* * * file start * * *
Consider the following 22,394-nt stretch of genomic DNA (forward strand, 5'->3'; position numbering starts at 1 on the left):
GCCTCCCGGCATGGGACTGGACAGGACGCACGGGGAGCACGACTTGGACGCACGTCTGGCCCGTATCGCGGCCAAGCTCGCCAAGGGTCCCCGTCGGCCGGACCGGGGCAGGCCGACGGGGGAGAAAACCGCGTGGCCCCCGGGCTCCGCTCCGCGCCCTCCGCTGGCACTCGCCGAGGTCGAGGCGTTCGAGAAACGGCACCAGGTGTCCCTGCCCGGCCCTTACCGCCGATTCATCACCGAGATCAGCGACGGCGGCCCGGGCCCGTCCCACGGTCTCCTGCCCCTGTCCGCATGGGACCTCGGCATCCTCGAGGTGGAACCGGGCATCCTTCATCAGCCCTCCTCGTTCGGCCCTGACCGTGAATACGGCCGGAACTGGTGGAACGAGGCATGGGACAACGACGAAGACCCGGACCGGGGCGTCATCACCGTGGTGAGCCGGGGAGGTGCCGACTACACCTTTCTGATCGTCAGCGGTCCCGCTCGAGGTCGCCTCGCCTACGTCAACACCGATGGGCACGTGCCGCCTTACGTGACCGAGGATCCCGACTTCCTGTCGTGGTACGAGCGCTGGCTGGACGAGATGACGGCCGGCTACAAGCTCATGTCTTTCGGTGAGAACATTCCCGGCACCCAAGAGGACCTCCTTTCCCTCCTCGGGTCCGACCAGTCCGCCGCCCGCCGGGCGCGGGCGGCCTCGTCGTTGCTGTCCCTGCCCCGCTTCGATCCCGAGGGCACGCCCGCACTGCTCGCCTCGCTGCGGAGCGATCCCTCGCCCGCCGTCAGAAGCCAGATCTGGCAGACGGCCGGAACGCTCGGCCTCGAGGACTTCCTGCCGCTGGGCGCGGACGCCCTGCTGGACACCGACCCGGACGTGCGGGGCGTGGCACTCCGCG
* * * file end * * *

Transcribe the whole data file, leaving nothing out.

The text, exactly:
Consider the following 22,394-nt stretch of genomic DNA (forward strand, 5'->3'; position numbering starts at 1 on the left):
GCCTCCCGGCATGGGACTGGACAGGACGCACGGGGAGCACGACTTGGACGCACGTCTGGCCCGTATCGCGGCCAAGCTCGCCAAGGGTCCCCGTCGGCCGGACCGGGGCAGGCCGACGGGGGAGAAAACCGCGTGGCCCCCGGGCTCCGCTCCGCGCCCTCCGCTGGCACTCGCCGAGGTCGAGGCGTTCGAGAAACGGCACCAGGTGTCCCTGCCCGGCCCTTACCGCCGATTCATCACCGAGATCAGCGACGGCGGCCCGGGCCCGTCCCACGGTCTCCTGCCCCTGTCCGCATGGGACCTCGGCATCCTCGAGGTGGAACCGGGCATCCTTCATCAGCCCTCCTCGTTCGGCCCTGACCGTGAATACGGCCGGAACTGGTGGAACGAGGCATGGGACAACGACGAAGACCCGGACCGGGGCGTCATCACCGTGGTGAGCCGGGGAGGTGCCGACTACACCTTTCTGATCGTCAGCGGTCCCGCTCGAGGTCGCCTCGCCTACGTCAACACCGATGGGCACGTGCCGCCTTACGTGACCGAGGATCCCGACTTCCTGTCGTGGTACGAGCGCTGGCTGGACGAGATGACGGCCGGCTACAAGCTCATGTCTTTCGGTGAGAACATTCCCGGCACCCAAGAGGACCTCCTTTCCCTCCTCGGGTCCGACCAGTCCGCCGCCCGCCGGGCGCGGGCGGCCTCGTCGTTGCTGTCCCTGCCCCGCTTCGATCCCGAGGGCACGCCCGCACTGCTCGCCTCGCTGCGGAGCGATCCCTCGCCCGCCGTCAGAAGCCAGATCTGGCAGACGGCCGGAACGCTCGGCCTCGAGGACTTCCTGCCGCTGGGCGCGGACGCCCTGCTGGACACCGACCCGGACGTGCGGGGCGTGGCACTCCGCG